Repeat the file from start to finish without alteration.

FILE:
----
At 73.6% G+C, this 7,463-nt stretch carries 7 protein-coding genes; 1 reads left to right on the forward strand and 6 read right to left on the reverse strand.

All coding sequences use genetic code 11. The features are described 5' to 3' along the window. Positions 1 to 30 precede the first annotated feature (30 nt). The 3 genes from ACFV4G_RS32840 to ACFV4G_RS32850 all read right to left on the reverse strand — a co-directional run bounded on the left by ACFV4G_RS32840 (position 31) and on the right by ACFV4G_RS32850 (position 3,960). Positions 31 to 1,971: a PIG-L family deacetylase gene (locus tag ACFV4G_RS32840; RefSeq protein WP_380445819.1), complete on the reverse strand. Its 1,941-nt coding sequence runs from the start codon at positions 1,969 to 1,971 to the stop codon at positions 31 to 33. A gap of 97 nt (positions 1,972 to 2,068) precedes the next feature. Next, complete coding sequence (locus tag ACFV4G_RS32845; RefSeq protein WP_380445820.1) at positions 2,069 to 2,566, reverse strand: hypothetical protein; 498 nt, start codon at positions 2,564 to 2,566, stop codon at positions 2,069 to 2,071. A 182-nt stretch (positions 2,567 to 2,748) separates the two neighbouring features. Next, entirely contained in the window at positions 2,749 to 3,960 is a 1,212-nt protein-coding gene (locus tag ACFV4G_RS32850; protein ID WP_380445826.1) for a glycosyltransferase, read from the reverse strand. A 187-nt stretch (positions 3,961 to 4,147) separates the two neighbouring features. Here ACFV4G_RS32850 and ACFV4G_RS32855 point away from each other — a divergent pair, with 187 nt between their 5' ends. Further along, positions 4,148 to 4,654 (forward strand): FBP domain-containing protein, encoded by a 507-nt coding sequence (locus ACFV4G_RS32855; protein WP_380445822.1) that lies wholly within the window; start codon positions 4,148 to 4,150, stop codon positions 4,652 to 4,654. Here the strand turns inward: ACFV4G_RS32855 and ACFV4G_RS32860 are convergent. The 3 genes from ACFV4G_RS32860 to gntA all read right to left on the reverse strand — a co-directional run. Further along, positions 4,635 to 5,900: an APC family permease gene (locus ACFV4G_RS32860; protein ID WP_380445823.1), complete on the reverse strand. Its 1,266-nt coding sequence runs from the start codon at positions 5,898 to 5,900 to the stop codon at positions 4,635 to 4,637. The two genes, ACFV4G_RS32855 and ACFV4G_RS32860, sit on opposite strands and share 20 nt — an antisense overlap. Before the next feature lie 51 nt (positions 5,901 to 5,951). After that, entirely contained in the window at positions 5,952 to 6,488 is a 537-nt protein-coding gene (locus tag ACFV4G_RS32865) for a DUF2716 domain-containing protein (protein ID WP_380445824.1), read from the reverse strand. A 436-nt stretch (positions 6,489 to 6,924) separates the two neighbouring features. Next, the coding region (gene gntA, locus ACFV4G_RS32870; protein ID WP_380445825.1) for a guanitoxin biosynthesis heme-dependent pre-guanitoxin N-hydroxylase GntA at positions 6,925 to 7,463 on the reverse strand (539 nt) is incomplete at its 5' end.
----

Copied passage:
At 73.6% G+C, this 7,463-nt stretch carries 7 protein-coding genes; 1 reads left to right on the forward strand and 6 read right to left on the reverse strand.

All coding sequences use genetic code 11. The features are described 5' to 3' along the window. Positions 1 to 30 precede the first annotated feature (30 nt). The 3 genes from ACFV4G_RS32840 to ACFV4G_RS32850 all read right to left on the reverse strand — a co-directional run bounded on the left by ACFV4G_RS32840 (position 31) and on the right by ACFV4G_RS32850 (position 3,960). Positions 31 to 1,971: a PIG-L family deacetylase gene (locus tag ACFV4G_RS32840; RefSeq protein WP_380445819.1), complete on the reverse strand. Its 1,941-nt coding sequence runs from the start codon at positions 1,969 to 1,971 to the stop codon at positions 31 to 33. A gap of 97 nt (positions 1,972 to 2,068) precedes the next feature. Next, complete coding sequence (locus tag ACFV4G_RS32845; RefSeq protein WP_380445820.1) at positions 2,069 to 2,566, reverse strand: hypothetical protein; 498 nt, start codon at positions 2,564 to 2,566, stop codon at positions 2,069 to 2,071. A 182-nt stretch (positions 2,567 to 2,748) separates the two neighbouring features. Next, entirely contained in the window at positions 2,749 to 3,960 is a 1,212-nt protein-coding gene (locus tag ACFV4G_RS32850; protein ID WP_380445826.1) for a glycosyltransferase, read from the reverse strand. A 187-nt stretch (positions 3,961 to 4,147) separates the two neighbouring features. Here ACFV4G_RS32850 and ACFV4G_RS32855 point away from each other — a divergent pair, with 187 nt between their 5' ends. Further along, positions 4,148 to 4,654 (forward strand): FBP domain-containing protein, encoded by a 507-nt coding sequence (locus ACFV4G_RS32855; protein WP_380445822.1) that lies wholly within the window; start codon positions 4,148 to 4,150, stop codon positions 4,652 to 4,654. Here the strand turns inward: ACFV4G_RS32855 and ACFV4G_RS32860 are convergent. The 3 genes from ACFV4G_RS32860 to gntA all read right to left on the reverse strand — a co-directional run. Further along, positions 4,635 to 5,900: an APC family permease gene (locus ACFV4G_RS32860; protein ID WP_380445823.1), complete on the reverse strand. Its 1,266-nt coding sequence runs from the start codon at positions 5,898 to 5,900 to the stop codon at positions 4,635 to 4,637. The two genes, ACFV4G_RS32855 and ACFV4G_RS32860, sit on opposite strands and share 20 nt — an antisense overlap. Before the next feature lie 51 nt (positions 5,901 to 5,951). After that, entirely contained in the window at positions 5,952 to 6,488 is a 537-nt protein-coding gene (locus tag ACFV4G_RS32865) for a DUF2716 domain-containing protein (protein ID WP_380445824.1), read from the reverse strand. A 436-nt stretch (positions 6,489 to 6,924) separates the two neighbouring features. Next, the coding region (gene gntA, locus ACFV4G_RS32870; protein ID WP_380445825.1) for a guanitoxin biosynthesis heme-dependent pre-guanitoxin N-hydroxylase GntA at positions 6,925 to 7,463 on the reverse strand (539 nt) is incomplete at its 5' end.